Now that I’m thinking about it, I do have to lay blame for the next set of charms again on the Chinese sage. This time he was in New York enjoying a Cantonese feast with some Chinese beauties and they were discussing what Chinese animal complemented their birth years. This complementary animal can be used for anything from finding a mate to merely bestowing luck. The sage explained there are two ways to discern fortuitous animals. First there was the best animal match for their birth animal. I’m born in the year of the Dragon so those born in the year of the Rooster are best partners. Then there is a more mystical match system called the Three Harmonies, which identifies the animals that are four years before and four years after your birth year. So the Rat and the Monkey create a sort of sacred triangle with the Dragon. You follow me? As the Chinese beauties were discussing whether to get porcelain, jade or stuffed animals to decorate their homes, I thought No tchotchkes for me, hey I like gold, and what could be more auspicious than to constantly wear the symbols of harmony?

Finding those animals was no easy feat, as charms were not in fashion in the early 1980s. Eventually, I located a gold rat, monkey and rooster; my mother bought me a gold chain necklace and had a jeweler attach the charms and, voila, I’m a lucky girl! (Fast forward, I happened to marry a “rat,” our son is a “monkey,” and our daughter was due in the year of the rooster, but was born three months early in the year of the monkey…all further blessing my life.) Meanwhile, I bought a gold chain to hang the original Chinese good luck tokens.

The next additions—a heart and moneybag, which I attached to an old watch chain—came from a co-partner in a New York restaurant. She wanted to make sure we all were blessed with good luck. For the record, the restaurant thrived until the manager got greedy and we decided to close rather than deal with his crooked ways. Still, we made a profit.

My neck was becoming encircled with charms of whimsy, superstition and serendipity. The next ones were spiritual. When I married my rat in 1985, the Chinese sage arrived at the chapel in New York and presented me with a huge red macramé necklace with a Tibetan Buddha hanging at the end. It really didn’t go with my grandmother’s 1912 Edwardian couturier gown, but how could I refuse? He put it over my head, as if he were knighting me, and I tried to discretely tuck it under the décolletage. All was good: the wedding went off with out a hitch, eventually the macramé disintegrated, and I’m still married to the same rat. Now the Buddha charm hangs from the chain necklace with the auspicious animals, balanced by a jade Buddha from Hong Kong.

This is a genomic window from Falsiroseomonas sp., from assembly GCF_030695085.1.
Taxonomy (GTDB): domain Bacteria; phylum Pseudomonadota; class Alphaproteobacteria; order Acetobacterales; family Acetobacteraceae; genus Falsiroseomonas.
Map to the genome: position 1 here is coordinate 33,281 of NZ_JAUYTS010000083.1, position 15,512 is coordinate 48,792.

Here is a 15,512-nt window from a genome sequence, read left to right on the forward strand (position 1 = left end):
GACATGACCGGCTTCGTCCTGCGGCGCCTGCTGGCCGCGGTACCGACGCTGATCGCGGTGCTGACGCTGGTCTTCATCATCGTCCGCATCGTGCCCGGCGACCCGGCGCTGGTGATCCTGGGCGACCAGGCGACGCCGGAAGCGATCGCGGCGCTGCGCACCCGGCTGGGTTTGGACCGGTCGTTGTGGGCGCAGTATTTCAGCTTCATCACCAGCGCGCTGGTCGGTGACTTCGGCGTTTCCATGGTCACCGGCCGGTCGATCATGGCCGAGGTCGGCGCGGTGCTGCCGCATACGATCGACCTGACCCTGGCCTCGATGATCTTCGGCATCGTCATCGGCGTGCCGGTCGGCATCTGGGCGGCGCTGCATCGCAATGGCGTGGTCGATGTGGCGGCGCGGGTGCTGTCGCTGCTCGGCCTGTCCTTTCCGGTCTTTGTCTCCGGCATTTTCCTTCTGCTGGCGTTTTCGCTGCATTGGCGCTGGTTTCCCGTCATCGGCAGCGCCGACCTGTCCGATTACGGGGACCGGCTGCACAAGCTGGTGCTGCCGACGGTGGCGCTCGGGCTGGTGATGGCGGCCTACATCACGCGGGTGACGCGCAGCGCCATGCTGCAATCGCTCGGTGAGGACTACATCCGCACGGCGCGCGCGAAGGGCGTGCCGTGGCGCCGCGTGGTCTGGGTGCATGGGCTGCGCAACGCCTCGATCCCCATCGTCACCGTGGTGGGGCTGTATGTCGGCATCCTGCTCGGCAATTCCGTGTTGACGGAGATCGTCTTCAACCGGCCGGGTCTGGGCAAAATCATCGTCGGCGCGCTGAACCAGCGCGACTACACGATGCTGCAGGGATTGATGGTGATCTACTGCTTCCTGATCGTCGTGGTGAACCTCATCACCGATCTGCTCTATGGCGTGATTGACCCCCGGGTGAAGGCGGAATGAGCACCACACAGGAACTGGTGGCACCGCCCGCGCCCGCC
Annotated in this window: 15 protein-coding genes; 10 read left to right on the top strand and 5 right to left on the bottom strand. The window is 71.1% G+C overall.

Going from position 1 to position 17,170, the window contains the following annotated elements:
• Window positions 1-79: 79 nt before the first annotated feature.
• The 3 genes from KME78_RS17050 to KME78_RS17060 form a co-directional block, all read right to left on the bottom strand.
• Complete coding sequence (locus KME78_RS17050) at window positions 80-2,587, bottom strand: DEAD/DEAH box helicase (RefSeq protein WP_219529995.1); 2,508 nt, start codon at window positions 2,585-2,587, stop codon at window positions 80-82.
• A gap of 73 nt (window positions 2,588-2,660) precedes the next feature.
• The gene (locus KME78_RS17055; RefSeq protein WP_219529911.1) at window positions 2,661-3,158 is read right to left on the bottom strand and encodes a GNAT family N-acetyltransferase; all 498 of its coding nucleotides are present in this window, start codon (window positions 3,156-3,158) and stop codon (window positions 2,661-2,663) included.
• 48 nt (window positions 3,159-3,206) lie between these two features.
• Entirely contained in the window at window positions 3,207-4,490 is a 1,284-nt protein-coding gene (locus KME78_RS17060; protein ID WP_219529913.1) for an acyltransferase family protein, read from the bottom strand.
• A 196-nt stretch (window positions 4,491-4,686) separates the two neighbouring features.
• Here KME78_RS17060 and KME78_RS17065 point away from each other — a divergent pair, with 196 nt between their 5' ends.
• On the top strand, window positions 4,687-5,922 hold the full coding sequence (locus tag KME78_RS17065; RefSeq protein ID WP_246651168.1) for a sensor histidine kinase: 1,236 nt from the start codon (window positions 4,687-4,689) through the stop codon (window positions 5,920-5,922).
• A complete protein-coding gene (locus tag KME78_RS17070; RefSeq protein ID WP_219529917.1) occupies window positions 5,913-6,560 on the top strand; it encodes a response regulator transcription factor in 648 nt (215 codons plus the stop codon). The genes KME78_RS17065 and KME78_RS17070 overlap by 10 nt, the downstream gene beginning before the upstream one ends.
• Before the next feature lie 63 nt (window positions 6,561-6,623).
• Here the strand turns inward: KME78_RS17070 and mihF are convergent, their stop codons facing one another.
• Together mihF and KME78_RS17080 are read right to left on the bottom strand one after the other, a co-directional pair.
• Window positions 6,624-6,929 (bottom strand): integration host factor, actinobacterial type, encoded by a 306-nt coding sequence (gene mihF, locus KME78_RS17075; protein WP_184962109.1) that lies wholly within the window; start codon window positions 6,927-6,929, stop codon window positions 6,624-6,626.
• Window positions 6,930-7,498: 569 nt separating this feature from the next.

The next spiritual addition was a “miraculous” medal. Sixteen years ago, my husband developed an aneurysm in an artery that wraps around his brain stem. Many of our friends sought to provide help and comfort. Besides having a leading neurosurgeon operate, it was an ecumenical effort with monks, nuns, swamis, rabbis and priests of all faiths praying. After successful surgery, I was talking to a friend about the power of faith, no matter what the religion, and he mentioned he had Mother Theresa’s nuns praying for my husband. He gave me a tin medallion of the Virgin Mary, which had actually been blessed by Mother Theresa—which I added to another chain, as I admired Mother Theresa’s good works. The fact that, when the medallion’s attaching loop broke I had the medallion encased in gold, speaks to the deep admiration I have of Mother Theresa’s selfless good deeds.

I cannot attest to any miracles per se, but the medal has helped open doors to amazing friendships and instant goodwill from the few who recognized its spiritual significance: The niece of the French nun who, after dreaming the Virgin Mary instructed her, designed the medal; and an art historian with whom I have spent many hours in discussions of existence and spirituality. Being with them is a celebration of life and our higher selves. Were it not for the medal, we would have never discovered our commonality. I have since introduced them to each other.

I also wear charms on my wrist.  These change according to the Chinese New Years. 2014 is the year of the Horse, so to ensure an auspicious year, I will wear a complementary Ram charm and harmonious Dog and Tiger charms.

To round out the spirituality—as I am ecumenical and believe all religions offer a deep wisdom—I added a Star of David, a crescent moon and star, my children gave me a St. Christopher’s medal, and my son gave me a Lama-blessed Buddha charm he purchased while hiking in Ladakh, India. I also have a blue topaz flower charm designed by a friend (I love gardening) and a tin Eiffel tower (I love Paris) assembled in a mish-mash from a long watch chain I bought as a home for the new additions.

My charms are markers of my life’s journey, as well as expressions of my hope for peace and belief in human commonality.

Beijing after 30 years for EDGE. Some charms, Sarah admits, have proved to be problematic—like the double-swastika charms that the Chinese sage gave to her. The swastika for over a millennium has been a potent Buddhist symbol, which unfortunately was adopted—backwards—by the Nazis. “Should I arrive unconscious at a hospital,” she says, “it might test any doctor’s Hippocratic oath to save my life.”

Editor’s Note: Sarah Rossbach speaks Mandarin, has traveled extensively in Asia and published several books on Feng Shui. In 2013, she wrote about a return trip to

Full Tilt

You Can Take It with You

Who among us would be caught dead without her handbag?